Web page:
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Trump, fintech win big among top 10 financial terms of 2016

Each new year brings a slew of new Top 10 lists, from best songs and worst breakups to the top words and terms in the prior 12 months. So what new or newly popular phrases were on investors' lips in 2016? Finance news and education site Investopedia released its list of the top 10 financial terms of last year — and President-elect Donald Trump, unsurprisingly, and tech lingo both had a big impact.

"Trump's legacy is yet to be determined, but his impact on investing and economic policy is unmistakable," said Caleb Silver, editor in chief at Investopedia. "Throughout 2016, users have flocked to terms related to Donald Trump and some of his proposed policies.

"This year's list of terms is a window into the topics that will drive investment strategies in 2017."

Donald Trump
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According to Investopedia, the Top 10 terms of 2016 were:

10. Calexit. "Hopping on the bandwagon of buzzwords like "Grexit" and "Brexit," a group known as Yes California is trying to garner support for California to secede from the U.S.," said Investopedia's editors. "Hillary Clinton has the hearts of the majority of Californians, but with Donald Trump's surprising victory, the group plans to place an initiative on the 2018 ballot, which if passed would call for an independence referendum the following year."

9. NAFTA. "Donald Trump called it a disaster and the worst trade deal the U.S. has ever signed. With significant spikes in interest at each major juncture in the election season, the term 'North American Free Trade Agreement' (NAFTA) peaked when it tripled in popularity after the election. NAFTA, which lowers trade restrictions between the U.S., Canada, and Mexico, was signed by president Bill Clinton in December 1993."

8. Trumpflation. "When Trump won the presidency on November 8, markets began to indicate that higher inflation was on the way. The yield on 10-year U.S. Treasury bonds spiked, and the Federal Reserve said on December 14 that the risk of inflation in 2017 is 'considerable.' Is this because of Trump, or is it simple economics now that the U.S. has finally recovered from the financial crisis of 2008?"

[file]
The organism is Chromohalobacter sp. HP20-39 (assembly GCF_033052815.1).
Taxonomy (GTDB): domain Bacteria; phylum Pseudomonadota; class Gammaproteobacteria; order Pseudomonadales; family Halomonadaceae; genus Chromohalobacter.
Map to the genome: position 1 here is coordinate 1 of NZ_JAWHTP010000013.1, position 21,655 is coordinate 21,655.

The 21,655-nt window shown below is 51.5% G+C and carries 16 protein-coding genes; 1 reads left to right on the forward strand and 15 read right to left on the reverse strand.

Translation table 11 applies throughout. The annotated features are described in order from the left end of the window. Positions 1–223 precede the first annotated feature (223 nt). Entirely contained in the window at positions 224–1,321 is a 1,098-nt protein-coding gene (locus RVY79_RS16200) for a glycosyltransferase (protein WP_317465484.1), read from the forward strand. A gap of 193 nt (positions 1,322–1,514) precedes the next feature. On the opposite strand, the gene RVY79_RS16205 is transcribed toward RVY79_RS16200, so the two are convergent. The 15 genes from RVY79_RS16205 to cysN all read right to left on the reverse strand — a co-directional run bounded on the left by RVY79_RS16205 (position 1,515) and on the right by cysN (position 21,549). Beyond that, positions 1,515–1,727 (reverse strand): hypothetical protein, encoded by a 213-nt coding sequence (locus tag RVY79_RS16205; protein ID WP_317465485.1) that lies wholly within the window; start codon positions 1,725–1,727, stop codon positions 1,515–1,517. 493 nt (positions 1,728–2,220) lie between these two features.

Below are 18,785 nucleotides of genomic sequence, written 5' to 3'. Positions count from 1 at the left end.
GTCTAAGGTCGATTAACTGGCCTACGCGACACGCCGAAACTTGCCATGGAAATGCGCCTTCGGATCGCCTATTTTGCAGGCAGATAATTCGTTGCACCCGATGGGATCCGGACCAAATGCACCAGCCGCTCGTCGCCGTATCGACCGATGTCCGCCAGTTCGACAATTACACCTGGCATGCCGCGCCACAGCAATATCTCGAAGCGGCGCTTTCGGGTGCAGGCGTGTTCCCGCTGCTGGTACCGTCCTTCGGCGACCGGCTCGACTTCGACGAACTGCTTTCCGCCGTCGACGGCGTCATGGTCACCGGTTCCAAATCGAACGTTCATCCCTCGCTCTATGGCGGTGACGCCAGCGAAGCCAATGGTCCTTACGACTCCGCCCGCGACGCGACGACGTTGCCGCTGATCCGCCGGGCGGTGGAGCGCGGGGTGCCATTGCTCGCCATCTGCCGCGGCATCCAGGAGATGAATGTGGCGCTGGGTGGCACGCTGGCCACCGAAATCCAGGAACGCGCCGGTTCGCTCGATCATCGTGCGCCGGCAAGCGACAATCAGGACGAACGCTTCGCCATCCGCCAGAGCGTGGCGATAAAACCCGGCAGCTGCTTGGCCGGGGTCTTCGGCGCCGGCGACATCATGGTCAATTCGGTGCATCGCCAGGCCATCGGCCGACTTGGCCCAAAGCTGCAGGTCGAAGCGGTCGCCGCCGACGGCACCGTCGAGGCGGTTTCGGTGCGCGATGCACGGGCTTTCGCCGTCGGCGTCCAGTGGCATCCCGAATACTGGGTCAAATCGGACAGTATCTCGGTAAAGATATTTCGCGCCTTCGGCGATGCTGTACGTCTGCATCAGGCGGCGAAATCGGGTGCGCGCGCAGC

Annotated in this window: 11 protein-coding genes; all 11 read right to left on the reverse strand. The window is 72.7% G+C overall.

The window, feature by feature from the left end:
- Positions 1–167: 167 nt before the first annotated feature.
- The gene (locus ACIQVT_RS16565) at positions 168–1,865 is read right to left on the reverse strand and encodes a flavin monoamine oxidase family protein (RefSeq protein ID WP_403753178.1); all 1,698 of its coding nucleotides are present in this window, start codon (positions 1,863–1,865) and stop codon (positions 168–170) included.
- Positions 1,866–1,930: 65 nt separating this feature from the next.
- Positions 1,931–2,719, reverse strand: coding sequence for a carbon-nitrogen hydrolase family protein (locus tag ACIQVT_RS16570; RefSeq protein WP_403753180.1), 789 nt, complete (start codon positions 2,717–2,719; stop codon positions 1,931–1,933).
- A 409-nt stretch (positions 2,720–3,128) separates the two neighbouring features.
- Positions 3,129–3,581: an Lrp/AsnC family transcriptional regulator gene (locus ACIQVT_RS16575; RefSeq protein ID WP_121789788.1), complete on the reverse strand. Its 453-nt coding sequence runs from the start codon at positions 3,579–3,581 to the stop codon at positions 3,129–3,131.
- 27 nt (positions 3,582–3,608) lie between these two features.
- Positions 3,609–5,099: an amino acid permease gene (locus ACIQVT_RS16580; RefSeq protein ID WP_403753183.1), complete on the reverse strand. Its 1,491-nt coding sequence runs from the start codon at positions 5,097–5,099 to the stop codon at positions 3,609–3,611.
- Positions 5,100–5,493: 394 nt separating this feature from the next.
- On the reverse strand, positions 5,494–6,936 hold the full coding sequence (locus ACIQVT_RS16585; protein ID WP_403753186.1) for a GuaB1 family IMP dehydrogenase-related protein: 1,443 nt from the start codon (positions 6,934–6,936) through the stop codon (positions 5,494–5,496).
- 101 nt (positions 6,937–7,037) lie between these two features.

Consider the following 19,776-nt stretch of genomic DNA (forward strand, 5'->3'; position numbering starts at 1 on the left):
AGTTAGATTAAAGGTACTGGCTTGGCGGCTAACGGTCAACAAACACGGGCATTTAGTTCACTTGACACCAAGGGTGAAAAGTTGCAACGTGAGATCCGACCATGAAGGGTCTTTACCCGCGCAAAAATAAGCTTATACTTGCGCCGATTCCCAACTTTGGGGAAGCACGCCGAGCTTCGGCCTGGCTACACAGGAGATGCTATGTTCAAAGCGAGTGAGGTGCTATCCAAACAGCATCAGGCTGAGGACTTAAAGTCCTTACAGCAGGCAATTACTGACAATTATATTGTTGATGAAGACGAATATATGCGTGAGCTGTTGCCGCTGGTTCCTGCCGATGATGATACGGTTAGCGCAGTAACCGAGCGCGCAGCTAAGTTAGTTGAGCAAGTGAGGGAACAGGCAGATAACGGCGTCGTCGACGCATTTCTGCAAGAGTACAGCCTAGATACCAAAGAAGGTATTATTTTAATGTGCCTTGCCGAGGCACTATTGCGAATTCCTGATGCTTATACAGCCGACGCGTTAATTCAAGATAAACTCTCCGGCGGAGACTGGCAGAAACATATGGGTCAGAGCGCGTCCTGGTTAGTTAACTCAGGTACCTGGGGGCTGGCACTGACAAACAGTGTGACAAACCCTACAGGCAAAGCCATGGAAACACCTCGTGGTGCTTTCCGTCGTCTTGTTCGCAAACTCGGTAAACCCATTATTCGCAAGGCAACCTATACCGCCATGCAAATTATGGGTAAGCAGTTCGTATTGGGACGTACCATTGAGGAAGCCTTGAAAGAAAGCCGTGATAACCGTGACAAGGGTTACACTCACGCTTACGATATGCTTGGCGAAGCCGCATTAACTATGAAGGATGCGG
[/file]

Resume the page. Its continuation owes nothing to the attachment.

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7. Black swan. "The term "black swan," popularized by [essayist and risk analyst] Nassim Nicholas Taleb, refers to unforeseen (and often negative) financial events like the Great Recession. It has come to mean any unforeseen or unthinkable event. In the wake of the United Kingdom's vote to leave the European Union (Brexit) and the election of Donald Trump, searches for this term rose over six times in popularity."

6. Interest rates. "'I've Got Friends in Low Places' is a tune the Federal Reserve and central banks from Europe to Japan have been singing these last few years. Though rates have been low, the popularity of the term has reached an all-time high on Investopedia. In an attempt to revive the U.S. economy after the crash in 2008, the Federal Reserve has kept rates low, though they raised rates a quarter point in December and have planned three more hikes for 2017."

5. Fintech. "The financial technology industry continues to grow with investments pouring into the industry in 2016. Often conflated with the lending industry, fintech firms are revolutionizing everything from banking and payments to insurance, advising and everything in between. As the financial sector begins to understand the full impact of fintech, 2017 looks poised to be another winner for industry."

4. Peer-to-peer lending. "The Lending Club scandal cast peer-to-peer (P2P) lending into the spotlight, and the light doesn't seem to be fading anytime soon. Traffic for this term has doubled in popularity since last year. P2P lending allows individuals to borrow and lend money without the use of a middleman (like a bank)."

Throughout 2016, users have flocked to terms related to Donald Trump and some of his proposed policies.
Caleb Silver
editor in chief at Investopedia

3. Dodd-Frank Regulatory Reform Bill. "Like a number of his other grandiose campaign promises, Trump asserted that he would 'dismantle' the Dodd-Frank Wall Street Reform and Consumer Protection Act of 2010. Dodd-Frank is a massive piece of financial reform legislation passed by the Obama administration in response to the financial crisis of 2008. Trump may have bit off more than he can chew, as he will certainly run into some substantial political barriers in his quest to roll back the law."

2. Blockchain. "With technology rapidly changing the world, the hype around blockchain skyrocketed in 2016. Blockchain has been popular with apps like Venmo and other mobile banking start-ups, but now traditional financial institutions are exploring this new technology for opportunities to better interact with customers, suppliers and competitors. Investors are paying attention. Blockchain is now a top 50 term on the site." (Note: According to Investopedia, "a blockchain is a public ledger of all Bitcoin transactions that have ever been executed.")

1. Trumponomics. "In other words, how to make America great again. The term refers to the economic policies Trump will push as president, such as cutting personal and corporate taxes, restructuring U.S. trade deals and introducing large fiscal stimulus measures focused on infrastructure and defense."